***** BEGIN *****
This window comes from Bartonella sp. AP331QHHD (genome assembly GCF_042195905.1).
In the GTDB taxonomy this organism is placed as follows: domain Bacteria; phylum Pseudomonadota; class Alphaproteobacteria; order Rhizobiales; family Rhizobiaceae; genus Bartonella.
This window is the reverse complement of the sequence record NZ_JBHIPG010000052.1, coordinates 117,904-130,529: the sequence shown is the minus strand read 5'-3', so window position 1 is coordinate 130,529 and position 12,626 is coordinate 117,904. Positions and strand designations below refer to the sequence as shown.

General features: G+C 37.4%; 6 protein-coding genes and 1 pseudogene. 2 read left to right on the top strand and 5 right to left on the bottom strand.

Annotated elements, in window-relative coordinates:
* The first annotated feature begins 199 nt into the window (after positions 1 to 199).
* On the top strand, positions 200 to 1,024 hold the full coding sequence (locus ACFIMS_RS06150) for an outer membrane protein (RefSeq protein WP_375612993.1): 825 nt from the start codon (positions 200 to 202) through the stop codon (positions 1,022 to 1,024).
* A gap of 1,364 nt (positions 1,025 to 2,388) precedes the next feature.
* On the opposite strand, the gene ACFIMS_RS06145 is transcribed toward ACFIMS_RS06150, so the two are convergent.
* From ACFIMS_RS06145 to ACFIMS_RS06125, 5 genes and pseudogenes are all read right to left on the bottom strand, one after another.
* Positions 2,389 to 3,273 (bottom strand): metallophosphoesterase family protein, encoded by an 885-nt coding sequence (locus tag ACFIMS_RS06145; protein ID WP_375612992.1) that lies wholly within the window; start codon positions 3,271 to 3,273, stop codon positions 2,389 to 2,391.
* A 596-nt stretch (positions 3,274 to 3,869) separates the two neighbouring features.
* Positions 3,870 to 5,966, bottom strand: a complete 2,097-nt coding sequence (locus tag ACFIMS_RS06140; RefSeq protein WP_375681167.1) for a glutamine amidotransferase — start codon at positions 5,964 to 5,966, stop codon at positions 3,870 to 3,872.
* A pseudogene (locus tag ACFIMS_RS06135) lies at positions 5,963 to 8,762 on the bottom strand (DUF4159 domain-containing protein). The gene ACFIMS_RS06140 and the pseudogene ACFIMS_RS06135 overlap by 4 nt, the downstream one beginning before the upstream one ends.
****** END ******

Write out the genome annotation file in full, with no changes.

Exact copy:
This window comes from Bartonella sp. AP331QHHD (genome assembly GCF_042195905.1).
In the GTDB taxonomy this organism is placed as follows: domain Bacteria; phylum Pseudomonadota; class Alphaproteobacteria; order Rhizobiales; family Rhizobiaceae; genus Bartonella.
This window is the reverse complement of the sequence record NZ_JBHIPG010000052.1, coordinates 117,904-130,529: the sequence shown is the minus strand read 5'-3', so window position 1 is coordinate 130,529 and position 12,626 is coordinate 117,904. Positions and strand designations below refer to the sequence as shown.

General features: G+C 37.4%; 6 protein-coding genes and 1 pseudogene. 2 read left to right on the top strand and 5 right to left on the bottom strand.

Annotated elements, in window-relative coordinates:
* The first annotated feature begins 199 nt into the window (after positions 1 to 199).
* On the top strand, positions 200 to 1,024 hold the full coding sequence (locus ACFIMS_RS06150) for an outer membrane protein (RefSeq protein WP_375612993.1): 825 nt from the start codon (positions 200 to 202) through the stop codon (positions 1,022 to 1,024).
* A gap of 1,364 nt (positions 1,025 to 2,388) precedes the next feature.
* On the opposite strand, the gene ACFIMS_RS06145 is transcribed toward ACFIMS_RS06150, so the two are convergent.
* From ACFIMS_RS06145 to ACFIMS_RS06125, 5 genes and pseudogenes are all read right to left on the bottom strand, one after another.
* Positions 2,389 to 3,273 (bottom strand): metallophosphoesterase family protein, encoded by an 885-nt coding sequence (locus tag ACFIMS_RS06145; protein ID WP_375612992.1) that lies wholly within the window; start codon positions 3,271 to 3,273, stop codon positions 2,389 to 2,391.
* A 596-nt stretch (positions 3,274 to 3,869) separates the two neighbouring features.
* Positions 3,870 to 5,966, bottom strand: a complete 2,097-nt coding sequence (locus tag ACFIMS_RS06140; RefSeq protein WP_375681167.1) for a glutamine amidotransferase — start codon at positions 5,964 to 5,966, stop codon at positions 3,870 to 3,872.
* A pseudogene (locus tag ACFIMS_RS06135) lies at positions 5,963 to 8,762 on the bottom strand (DUF4159 domain-containing protein). The gene ACFIMS_RS06140 and the pseudogene ACFIMS_RS06135 overlap by 4 nt, the downstream one beginning before the upstream one ends.